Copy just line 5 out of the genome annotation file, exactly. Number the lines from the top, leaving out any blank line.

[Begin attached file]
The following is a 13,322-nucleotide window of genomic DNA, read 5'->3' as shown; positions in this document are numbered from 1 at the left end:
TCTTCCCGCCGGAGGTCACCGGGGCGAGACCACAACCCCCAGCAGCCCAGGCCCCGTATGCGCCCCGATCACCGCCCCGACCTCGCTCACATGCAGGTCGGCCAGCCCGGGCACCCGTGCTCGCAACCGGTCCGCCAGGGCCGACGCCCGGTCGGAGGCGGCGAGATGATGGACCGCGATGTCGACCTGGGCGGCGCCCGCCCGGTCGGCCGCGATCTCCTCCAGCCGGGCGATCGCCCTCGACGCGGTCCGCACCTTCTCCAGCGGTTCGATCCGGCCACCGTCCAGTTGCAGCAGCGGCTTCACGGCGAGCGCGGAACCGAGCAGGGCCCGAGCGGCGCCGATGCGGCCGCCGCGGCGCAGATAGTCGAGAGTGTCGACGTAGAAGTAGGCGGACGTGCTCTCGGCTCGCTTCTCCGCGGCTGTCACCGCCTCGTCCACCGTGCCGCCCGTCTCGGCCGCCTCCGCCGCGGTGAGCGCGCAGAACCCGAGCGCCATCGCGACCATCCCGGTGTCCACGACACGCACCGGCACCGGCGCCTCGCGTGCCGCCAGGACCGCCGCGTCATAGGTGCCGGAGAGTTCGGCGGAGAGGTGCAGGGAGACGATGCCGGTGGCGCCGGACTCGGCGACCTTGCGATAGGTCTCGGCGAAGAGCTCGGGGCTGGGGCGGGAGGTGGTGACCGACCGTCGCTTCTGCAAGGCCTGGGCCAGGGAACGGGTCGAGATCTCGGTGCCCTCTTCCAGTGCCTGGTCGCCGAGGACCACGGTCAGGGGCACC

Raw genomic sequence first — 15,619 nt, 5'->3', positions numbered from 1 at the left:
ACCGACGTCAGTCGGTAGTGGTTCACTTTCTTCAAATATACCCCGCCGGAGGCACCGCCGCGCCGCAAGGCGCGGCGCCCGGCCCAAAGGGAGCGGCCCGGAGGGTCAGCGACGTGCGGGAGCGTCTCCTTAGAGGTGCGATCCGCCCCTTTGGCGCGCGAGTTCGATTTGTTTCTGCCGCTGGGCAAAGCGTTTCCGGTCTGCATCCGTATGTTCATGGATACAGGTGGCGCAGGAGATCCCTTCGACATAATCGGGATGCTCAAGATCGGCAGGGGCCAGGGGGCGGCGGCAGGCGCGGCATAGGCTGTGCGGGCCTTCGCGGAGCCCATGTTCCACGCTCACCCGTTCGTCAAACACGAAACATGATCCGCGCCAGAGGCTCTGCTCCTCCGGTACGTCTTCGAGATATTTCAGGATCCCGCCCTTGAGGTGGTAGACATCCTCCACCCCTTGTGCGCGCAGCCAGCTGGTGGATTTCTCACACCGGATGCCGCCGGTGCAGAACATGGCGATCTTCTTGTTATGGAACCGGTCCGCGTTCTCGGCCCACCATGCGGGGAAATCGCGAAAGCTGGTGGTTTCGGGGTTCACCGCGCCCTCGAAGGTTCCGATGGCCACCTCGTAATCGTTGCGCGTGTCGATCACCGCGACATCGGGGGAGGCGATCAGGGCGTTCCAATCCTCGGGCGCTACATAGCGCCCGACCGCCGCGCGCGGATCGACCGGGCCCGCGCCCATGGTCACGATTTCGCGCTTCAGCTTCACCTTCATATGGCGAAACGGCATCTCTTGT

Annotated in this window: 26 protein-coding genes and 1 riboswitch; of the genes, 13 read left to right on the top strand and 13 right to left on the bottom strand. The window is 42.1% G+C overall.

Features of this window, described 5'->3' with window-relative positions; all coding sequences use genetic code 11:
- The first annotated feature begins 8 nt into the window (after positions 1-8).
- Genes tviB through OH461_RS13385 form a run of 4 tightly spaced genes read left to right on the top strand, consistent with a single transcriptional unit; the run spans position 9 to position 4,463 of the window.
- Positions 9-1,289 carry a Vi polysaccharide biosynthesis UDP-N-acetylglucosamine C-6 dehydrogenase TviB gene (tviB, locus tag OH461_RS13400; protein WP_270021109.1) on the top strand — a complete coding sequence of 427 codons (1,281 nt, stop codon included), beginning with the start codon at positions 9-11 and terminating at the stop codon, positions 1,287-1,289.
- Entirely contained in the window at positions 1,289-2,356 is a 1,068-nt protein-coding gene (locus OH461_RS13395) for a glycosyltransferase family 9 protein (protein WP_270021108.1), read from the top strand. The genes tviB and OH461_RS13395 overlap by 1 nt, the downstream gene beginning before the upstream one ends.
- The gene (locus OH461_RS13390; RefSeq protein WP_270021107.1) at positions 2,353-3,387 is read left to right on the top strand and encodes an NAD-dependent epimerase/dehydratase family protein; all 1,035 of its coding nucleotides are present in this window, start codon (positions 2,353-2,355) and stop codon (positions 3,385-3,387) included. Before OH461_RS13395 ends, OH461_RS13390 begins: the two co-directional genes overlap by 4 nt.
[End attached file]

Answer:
Annotated in this window: 26 protein-coding genes and 1 riboswitch; of the genes, 13 read left to right on the top strand and 13 right to left on the bottom strand. The window is 42.1% G+C overall.